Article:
Could 3D printing spell the end of animal testing

A breakthrough in 3D printing could herald the end for the need to conduct clinical trials on animals. The prospect was first muted after researchers at Harvard University developed micro-physiological systems, called “organs on chips”, which are able to replicate the functions of human organs such as bone marrow, lungs, intestines and kidneys. The first 3D-printed human liver on a chip was created in San Diego in 2014.

Ending testing on animals is now a step closer, with the fabrication of 3D-printed heart tissue. This is something which had been achieved previously but the difference now is that the chips have sensors embedded into them, so scientists can record crucial data. This was made possible with the development of special inks constructed with glucose-related molecules.

The chips created by this 3D printing service, roughly the size of a memory stick, are constructed with transparent polymer and incorporate simulated blood vessels. External forces are applied to these “organs” to resemble the physical movement of living organs and the chip reacts as it would in a living person.

This new technology demonstrates how the platform can be employed to create functional tissue.

Because of the complicated nature of these organs on chips, you cannot print one with your own 3D printer. Even a 3D printing bureau would not have the specialist expertise for this type of printing.

Because each device is printed in 3D, it can be independently tailored for specific purposes. Stem cells from a patient can be developed as cells for any organ in the body and by integrating sensors, researchers are able to gather data which is relevant to a particular individual.

The cells can also be manipulated to replicate a diseased organ, thereby giving researchers the opportunity to see how it reacts to chronic toxic substances, as the cells improve their ability to contract, just as a living heart would. This offers a platform for drug screening without invasive procedures taking place on an actual person.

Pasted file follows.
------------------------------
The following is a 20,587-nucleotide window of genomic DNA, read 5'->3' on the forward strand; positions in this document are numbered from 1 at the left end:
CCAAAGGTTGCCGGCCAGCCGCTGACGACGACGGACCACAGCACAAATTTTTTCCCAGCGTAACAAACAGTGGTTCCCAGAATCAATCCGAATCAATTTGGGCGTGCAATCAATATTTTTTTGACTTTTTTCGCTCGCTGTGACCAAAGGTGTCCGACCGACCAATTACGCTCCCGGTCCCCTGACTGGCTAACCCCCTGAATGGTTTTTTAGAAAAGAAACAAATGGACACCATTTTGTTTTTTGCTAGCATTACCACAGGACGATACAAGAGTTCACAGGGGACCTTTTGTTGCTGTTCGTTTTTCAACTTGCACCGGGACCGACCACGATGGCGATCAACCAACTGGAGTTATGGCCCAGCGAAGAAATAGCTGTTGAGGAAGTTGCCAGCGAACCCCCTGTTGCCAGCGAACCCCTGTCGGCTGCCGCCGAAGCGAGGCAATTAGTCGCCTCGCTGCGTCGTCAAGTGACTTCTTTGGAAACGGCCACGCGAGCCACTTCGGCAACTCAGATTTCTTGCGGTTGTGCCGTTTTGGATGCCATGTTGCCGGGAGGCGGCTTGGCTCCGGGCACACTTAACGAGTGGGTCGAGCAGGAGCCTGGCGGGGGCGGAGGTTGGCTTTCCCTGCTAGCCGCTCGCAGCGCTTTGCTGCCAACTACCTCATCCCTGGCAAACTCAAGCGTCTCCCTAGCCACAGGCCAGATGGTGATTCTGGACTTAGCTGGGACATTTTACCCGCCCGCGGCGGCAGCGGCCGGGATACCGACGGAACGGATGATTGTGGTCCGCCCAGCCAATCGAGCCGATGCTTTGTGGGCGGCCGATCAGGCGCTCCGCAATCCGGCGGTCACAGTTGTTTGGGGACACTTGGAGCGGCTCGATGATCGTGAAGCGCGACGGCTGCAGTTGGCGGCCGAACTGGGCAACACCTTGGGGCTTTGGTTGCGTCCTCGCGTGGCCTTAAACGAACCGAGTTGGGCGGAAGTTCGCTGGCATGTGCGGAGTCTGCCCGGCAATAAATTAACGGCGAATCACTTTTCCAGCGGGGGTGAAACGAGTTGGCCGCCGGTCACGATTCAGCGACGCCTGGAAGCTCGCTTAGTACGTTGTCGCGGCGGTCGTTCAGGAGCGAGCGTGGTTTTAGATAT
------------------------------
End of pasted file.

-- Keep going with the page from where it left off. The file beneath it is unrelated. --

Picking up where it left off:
Researchers were previously hindered because they were unable to detect the tiny changes which take place during tissue development. With sensors now integrated into the chip, they can monitor the reaction of that tissue.

As pharmaceutical research often involves the testing of tens of thousands of chemical compounds, this is a critical development in the fight against heart disease. Laboratory trials for a new drug typically take years before they are deemed safe for clinical trials and the costs can be prohibitive. This new process cuts the time span and is considerably more cost-effective.

Furthermore, the testing of new drug treatments often involves the killing of thousands of animals. Animal activists maintain this is an unnecessary process because animals cannot accurately replicate the responses found in humans.

At the moment, the process is focussed on creating heart muscle, though there is research being undertaken to create heart valves and blood vessels. Heart tissue is easier to create than many other organs because it is basically just muscle and electrical pulses.

The 3D printing service industry is working hard to develop bioprinting for use by medical professionals. The industry is now looking at replicating printed tissue from the pancreas, which will help researchers combat the growing incidence of diabetes.

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